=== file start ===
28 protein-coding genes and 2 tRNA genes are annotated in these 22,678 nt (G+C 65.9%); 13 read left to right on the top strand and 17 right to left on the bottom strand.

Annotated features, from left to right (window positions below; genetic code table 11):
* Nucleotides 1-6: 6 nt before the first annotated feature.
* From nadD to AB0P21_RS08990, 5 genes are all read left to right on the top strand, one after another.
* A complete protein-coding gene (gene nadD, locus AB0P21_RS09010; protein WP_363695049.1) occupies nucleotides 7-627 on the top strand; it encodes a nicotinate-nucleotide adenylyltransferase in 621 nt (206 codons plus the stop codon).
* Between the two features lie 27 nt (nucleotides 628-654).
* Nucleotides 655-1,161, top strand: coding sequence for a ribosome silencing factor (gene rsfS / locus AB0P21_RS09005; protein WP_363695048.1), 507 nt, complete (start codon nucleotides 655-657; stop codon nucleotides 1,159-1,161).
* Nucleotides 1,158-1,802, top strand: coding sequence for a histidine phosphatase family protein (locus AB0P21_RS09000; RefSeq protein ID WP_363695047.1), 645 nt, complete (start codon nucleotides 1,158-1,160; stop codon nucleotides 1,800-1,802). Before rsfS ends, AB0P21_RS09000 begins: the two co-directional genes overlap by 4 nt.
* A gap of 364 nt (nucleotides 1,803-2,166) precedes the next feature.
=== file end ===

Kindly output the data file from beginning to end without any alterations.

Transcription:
28 protein-coding genes and 2 tRNA genes are annotated in these 22,678 nt (G+C 65.9%); 13 read left to right on the top strand and 17 right to left on the bottom strand.

Annotated features, from left to right (window positions below; genetic code table 11):
* Nucleotides 1-6: 6 nt before the first annotated feature.
* From nadD to AB0P21_RS08990, 5 genes are all read left to right on the top strand, one after another.
* A complete protein-coding gene (gene nadD, locus AB0P21_RS09010; protein WP_363695049.1) occupies nucleotides 7-627 on the top strand; it encodes a nicotinate-nucleotide adenylyltransferase in 621 nt (206 codons plus the stop codon).
* Between the two features lie 27 nt (nucleotides 628-654).
* Nucleotides 655-1,161, top strand: coding sequence for a ribosome silencing factor (gene rsfS / locus AB0P21_RS09005; protein WP_363695048.1), 507 nt, complete (start codon nucleotides 655-657; stop codon nucleotides 1,159-1,161).
* Nucleotides 1,158-1,802, top strand: coding sequence for a histidine phosphatase family protein (locus AB0P21_RS09000; RefSeq protein ID WP_363695047.1), 645 nt, complete (start codon nucleotides 1,158-1,160; stop codon nucleotides 1,800-1,802). Before rsfS ends, AB0P21_RS09000 begins: the two co-directional genes overlap by 4 nt.
* A gap of 364 nt (nucleotides 1,803-2,166) precedes the next feature.